On the other end, I got off with the kids and they started up the one way escalator off the ride. I heard my mother behind me, saying, “Stop! STOP!” in louder and louder degrees of panic. Apparently, in a cost cutting measure they got rid of whoever normally stands at the far end to make sure people get off ok, and there was just one girl at the near end of the ride who couldn’t hear my mother yelling as there was a horde of 30 people pushing off past her. None of whom, by the way, seemed alarmed by my mother’s distress.

My children, sensing a disturbance and me pausing at the bottom of the escalator, were valiantly attempting to rush back down to me, only to be pushed up by people telling them not to goof off. I turned and saw only the sad sight of my aunt’s hand hanging out the side, waving sadly to us as she disappeared into a dark tunnel to join the 999 Happy Haunts in parts heretofore unseen.

I went up the escalator after my kids. A few minutes later, my mother appeared, sans aunt.

“Where is she?” I asked.

“They don’t know,” my mother responded, which seemed like a bizarre thing for them to have told her. I mean, she’s on a fixed belt and can’t walk, so one might think she would be easy to find. “They said she’ll probably pop up at the entrance.”

Probably. Else they found their thousandth happy haunt.

I went to the entrance, which is an entirely different area, to see if she might arrive there. No one knew where she was there either. My mother, having exited the turnstyle, couldn’t go back down to the exit to wait for her there. Eventually my aunt texted me: “Going through again.”

She did indeed make it back to the entrance, shocking the hell out of the people about to get in the cart with her. The person there stopped the ride and asked her off, but seeing as though her family and her wheelchair were now at the exit, she demurred. Eventually, she arrived back at the egress and had to pick her way, slowly and gingerly, up to the exit turnstyle where my son was frantically holding on to her chair. I had to explain to my kids why I was laughing so hard while we rolled right on out the park and back to our car, pooped.

“Because your auntie is a cool lady,” I said, marvelling. And she is.

On the bus ride back to the parking lot- which was incidentally the best ride of the day- we were helped by an old-timer named Clarence. “You don’t say,” he said, when we told him of our misadventures. “I’ve never heard that one before. Losing a lady on a ride.” He could barely kneel himself, but he helped me maneuver her chair down the bus ramp.

It’s the little things that stick with us in customer service. But all’s well that ends well; at least we got her back. 🙂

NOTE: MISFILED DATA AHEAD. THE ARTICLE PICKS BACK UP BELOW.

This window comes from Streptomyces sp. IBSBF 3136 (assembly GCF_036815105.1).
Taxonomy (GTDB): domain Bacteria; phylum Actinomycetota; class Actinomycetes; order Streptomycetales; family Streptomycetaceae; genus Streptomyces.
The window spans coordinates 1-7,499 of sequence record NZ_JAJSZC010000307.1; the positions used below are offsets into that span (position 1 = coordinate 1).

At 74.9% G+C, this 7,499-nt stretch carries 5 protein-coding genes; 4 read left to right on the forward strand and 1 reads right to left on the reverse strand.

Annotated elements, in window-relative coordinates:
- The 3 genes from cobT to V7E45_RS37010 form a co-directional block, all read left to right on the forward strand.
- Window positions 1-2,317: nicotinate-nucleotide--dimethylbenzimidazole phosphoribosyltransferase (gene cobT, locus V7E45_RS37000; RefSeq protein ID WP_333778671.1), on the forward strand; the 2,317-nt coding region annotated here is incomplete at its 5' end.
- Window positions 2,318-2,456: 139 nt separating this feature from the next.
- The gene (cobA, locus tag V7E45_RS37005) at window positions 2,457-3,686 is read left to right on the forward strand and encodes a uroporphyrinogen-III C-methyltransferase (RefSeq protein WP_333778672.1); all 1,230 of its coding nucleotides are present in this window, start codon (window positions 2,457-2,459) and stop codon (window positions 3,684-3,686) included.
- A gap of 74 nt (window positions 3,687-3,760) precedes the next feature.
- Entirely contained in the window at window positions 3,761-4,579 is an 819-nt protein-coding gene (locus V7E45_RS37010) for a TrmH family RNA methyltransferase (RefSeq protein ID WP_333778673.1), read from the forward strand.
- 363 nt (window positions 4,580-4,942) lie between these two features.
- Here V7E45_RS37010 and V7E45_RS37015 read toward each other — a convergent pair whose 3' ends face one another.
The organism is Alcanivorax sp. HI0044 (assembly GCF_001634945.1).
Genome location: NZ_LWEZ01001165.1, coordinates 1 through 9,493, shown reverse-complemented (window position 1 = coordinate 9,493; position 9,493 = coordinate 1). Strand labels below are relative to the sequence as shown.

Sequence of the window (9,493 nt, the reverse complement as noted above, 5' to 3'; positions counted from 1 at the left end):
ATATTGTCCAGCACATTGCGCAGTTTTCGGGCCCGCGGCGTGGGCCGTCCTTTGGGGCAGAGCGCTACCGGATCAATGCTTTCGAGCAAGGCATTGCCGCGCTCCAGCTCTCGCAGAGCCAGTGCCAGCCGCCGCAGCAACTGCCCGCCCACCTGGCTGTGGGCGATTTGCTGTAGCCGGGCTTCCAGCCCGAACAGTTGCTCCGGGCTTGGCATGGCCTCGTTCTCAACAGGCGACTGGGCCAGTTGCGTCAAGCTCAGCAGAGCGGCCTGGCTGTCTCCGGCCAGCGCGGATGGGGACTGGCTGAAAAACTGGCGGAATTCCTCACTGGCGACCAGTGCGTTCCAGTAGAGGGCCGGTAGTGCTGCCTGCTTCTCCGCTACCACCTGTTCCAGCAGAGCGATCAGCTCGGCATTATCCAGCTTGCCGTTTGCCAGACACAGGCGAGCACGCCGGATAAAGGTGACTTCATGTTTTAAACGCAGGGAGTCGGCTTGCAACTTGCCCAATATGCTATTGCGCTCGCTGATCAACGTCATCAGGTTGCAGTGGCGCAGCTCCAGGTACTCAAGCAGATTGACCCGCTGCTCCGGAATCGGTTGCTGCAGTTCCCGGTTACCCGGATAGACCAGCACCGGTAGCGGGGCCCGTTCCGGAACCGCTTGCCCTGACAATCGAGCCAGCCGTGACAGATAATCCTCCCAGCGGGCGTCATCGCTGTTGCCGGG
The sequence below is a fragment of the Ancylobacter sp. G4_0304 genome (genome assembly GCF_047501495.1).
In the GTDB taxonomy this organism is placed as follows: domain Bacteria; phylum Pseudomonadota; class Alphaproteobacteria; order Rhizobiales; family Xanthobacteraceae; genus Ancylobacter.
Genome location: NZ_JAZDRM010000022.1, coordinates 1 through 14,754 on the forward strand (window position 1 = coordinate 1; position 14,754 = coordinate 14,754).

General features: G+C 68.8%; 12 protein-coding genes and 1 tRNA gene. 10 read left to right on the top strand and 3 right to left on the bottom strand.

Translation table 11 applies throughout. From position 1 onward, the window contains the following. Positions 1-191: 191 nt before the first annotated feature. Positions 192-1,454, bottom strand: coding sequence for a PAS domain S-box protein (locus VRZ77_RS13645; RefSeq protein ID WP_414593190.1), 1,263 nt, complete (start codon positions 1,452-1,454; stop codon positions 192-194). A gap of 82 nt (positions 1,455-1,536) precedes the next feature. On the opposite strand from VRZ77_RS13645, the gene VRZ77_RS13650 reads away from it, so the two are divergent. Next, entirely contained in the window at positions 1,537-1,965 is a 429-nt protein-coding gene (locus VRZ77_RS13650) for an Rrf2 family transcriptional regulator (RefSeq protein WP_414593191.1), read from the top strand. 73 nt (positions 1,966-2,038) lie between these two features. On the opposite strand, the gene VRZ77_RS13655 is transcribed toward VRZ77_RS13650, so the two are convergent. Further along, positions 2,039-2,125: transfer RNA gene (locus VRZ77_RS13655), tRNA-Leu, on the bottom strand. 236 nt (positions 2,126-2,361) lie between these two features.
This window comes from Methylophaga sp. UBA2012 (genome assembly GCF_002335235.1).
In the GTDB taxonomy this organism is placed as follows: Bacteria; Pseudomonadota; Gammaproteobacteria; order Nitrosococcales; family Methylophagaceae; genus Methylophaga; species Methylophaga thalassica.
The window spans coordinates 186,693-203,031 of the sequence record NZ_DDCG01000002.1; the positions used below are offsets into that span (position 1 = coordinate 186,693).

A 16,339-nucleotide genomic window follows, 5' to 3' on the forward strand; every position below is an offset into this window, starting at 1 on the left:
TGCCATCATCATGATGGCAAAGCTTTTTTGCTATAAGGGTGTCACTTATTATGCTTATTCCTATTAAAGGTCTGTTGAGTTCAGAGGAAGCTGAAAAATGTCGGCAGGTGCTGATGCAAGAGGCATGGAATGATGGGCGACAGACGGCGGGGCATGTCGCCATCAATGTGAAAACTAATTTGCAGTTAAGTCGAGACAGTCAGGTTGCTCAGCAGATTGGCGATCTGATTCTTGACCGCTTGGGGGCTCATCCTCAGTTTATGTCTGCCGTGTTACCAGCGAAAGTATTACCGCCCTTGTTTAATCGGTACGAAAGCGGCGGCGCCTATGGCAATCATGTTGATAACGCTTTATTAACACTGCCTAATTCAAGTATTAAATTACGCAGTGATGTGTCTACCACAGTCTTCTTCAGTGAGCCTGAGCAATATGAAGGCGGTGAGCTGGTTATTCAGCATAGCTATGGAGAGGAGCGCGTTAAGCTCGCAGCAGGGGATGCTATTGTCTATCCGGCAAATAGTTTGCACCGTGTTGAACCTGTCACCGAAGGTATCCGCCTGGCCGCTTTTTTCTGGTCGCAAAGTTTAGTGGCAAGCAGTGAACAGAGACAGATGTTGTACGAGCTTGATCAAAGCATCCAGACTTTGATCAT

Filed: Adventures, Blog, Musings Tagged: ,
  • Cathey

    WOW! When you have a customer service “snafu” (surely that’s not a strong enough word for this!) you have a doozy! I’m hoping that someone from Disneyland reads your blog and passes it on to HR – OBVIOUSLY there are some adjustments needed. And I’m so glad you got your aunt back – she sounds like a great lady!

  • Sue W.

    As an MS sufferer and past fan of Disney, I read this with horror. That could easily have been me. I would not have been so cool. I’m not sure Disneyland is worth it. Thanks for the heads up!

    • She was so cool about the whole thing. I was spitting nails but she rolls with the punches. Truly an incredible woman.

  • carolinegolon

    This is so awful it’s funny. I am glad your aunt is supercool but MAN, what a cluster$%^*& that must have been.

  • Great and very timely blog, Dr. V. Literally seconds before your blog arrived in my mailbox, I hung up the phone from yet another awful interaction with the receptionist at our veterinarian’s office. The front desk staff at this clinic bring new meaning to the words abrupt and rude. I often feel like I am in a Monty Python skit when I call to make an appointment or speak with our vet. The ONLY reason we stay (and we do consider leaving, often), is that the veterinarian is an excellent diagnostician, surgeon, and caretaker of all of our dogs and cats. We have known her for more than 20 years and truly do not want to change vets. However, she clearly does not understand the benefit of having considerate and caring reception staff. We have talked with her about this in the past, to no avail. It is especially disturbing when I think of owners who may call there with a seriously ill or injured animal, to be greeted with such rudeness. (They are like this in person, as well as on the phone). Once again, I sit here thinking of changing vets because of this problem. I hope a lot of practitioners read your blog and take note. Thanks again for a great post.